Adults often feel uncomfortable engaging with children in imaginary or pretend play. Maybe we have forgotten how to play make-believe. Or, we may feel silly or immature if we get involved in imaginary play. We may even be laughed at by others when we play this way! This is unfortunate because playing together in an imaginary, pretend, or make-believe way raises the parent-child relationship to a whole new level of connection and positivity.
Children experience various states of fear and anxiety from the moment they are born. Sometimes it is easy to tell if a child is anxious by their crying and clinging behaviors. But sometimes, it is difficult to identify anxiety in children and may be overlooked. Some children hide their anxiety because it is too difficult for them to express it to others. Some children turn their anxiety into angry tantrums or defiant behaviors … Anxious children can benefit a great deal by support from their parents.
After working with children and parents for many years as a child and play therapist, I developed guidelines for parents on ways they could play with their children at home in order to support their children’s healthy development as well as to strengthen the parent-child relationship. In these guidelines, I have identified nine parent “skills” to use during parent-child playtime. This article will give you some general ideas of how the skills I have identified for playtime can be generalized and used in everyday situations outside of playtime.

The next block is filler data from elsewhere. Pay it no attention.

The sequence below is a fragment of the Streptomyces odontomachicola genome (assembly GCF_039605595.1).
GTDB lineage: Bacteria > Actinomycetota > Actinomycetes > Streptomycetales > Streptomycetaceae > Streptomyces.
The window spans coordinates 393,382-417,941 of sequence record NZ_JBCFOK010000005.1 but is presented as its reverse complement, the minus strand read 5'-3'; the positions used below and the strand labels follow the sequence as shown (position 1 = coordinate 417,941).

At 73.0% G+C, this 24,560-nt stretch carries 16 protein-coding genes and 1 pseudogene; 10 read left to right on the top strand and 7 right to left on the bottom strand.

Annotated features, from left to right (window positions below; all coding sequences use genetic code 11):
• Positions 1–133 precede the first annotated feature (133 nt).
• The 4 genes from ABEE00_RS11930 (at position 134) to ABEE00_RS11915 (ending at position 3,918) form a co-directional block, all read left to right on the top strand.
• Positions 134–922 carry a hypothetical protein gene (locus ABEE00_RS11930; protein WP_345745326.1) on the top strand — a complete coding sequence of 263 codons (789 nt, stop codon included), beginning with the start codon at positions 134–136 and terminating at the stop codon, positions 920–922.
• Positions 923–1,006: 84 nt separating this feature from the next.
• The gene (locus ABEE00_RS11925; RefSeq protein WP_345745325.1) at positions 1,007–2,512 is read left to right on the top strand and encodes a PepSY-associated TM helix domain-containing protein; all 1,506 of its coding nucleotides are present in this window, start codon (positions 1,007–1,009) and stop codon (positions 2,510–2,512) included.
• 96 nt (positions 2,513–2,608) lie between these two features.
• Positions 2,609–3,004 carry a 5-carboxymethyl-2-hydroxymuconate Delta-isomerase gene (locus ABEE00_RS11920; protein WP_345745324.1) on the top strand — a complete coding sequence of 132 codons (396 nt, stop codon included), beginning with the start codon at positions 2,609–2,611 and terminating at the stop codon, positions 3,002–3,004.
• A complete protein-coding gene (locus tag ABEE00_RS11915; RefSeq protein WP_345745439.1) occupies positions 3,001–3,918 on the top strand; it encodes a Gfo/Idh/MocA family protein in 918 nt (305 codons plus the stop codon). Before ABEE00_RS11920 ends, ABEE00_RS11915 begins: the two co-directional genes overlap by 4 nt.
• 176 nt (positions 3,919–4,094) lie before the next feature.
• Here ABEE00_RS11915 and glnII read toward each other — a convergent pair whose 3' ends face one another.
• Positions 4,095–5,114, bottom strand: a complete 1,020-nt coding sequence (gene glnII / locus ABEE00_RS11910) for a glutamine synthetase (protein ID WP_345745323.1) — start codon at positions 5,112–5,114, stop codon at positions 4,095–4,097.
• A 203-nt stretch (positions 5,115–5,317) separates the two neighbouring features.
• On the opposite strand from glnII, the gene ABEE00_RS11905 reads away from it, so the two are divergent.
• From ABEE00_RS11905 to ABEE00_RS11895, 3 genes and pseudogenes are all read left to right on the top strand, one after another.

Parents may wonder if they should get involved in their children’s imaginary play. This is a great question, because children definitely need time and space on their own to use their imaginations to develop stories and ideas in playtime. However, parents can, and should, become involved in their children’s imaginary play at times because this is an excellent way to strengthen the parent-child relationship.
In an earlier blog post, I’ve identified the 6 key concepts for engaging in Child-Directed Playtime with your child. Sometimes, though, I find it’s easier to understand something if there’s a concrete example of it, so that’s what I’ve done with this blog post. I’ve made up a play scenario based on my experiences from many years of interacting with children as a play therapist. I’ll show you what it would look like if your child played out this scenario and you were engaging in 15 minutes of Child-Directed Playtime with him.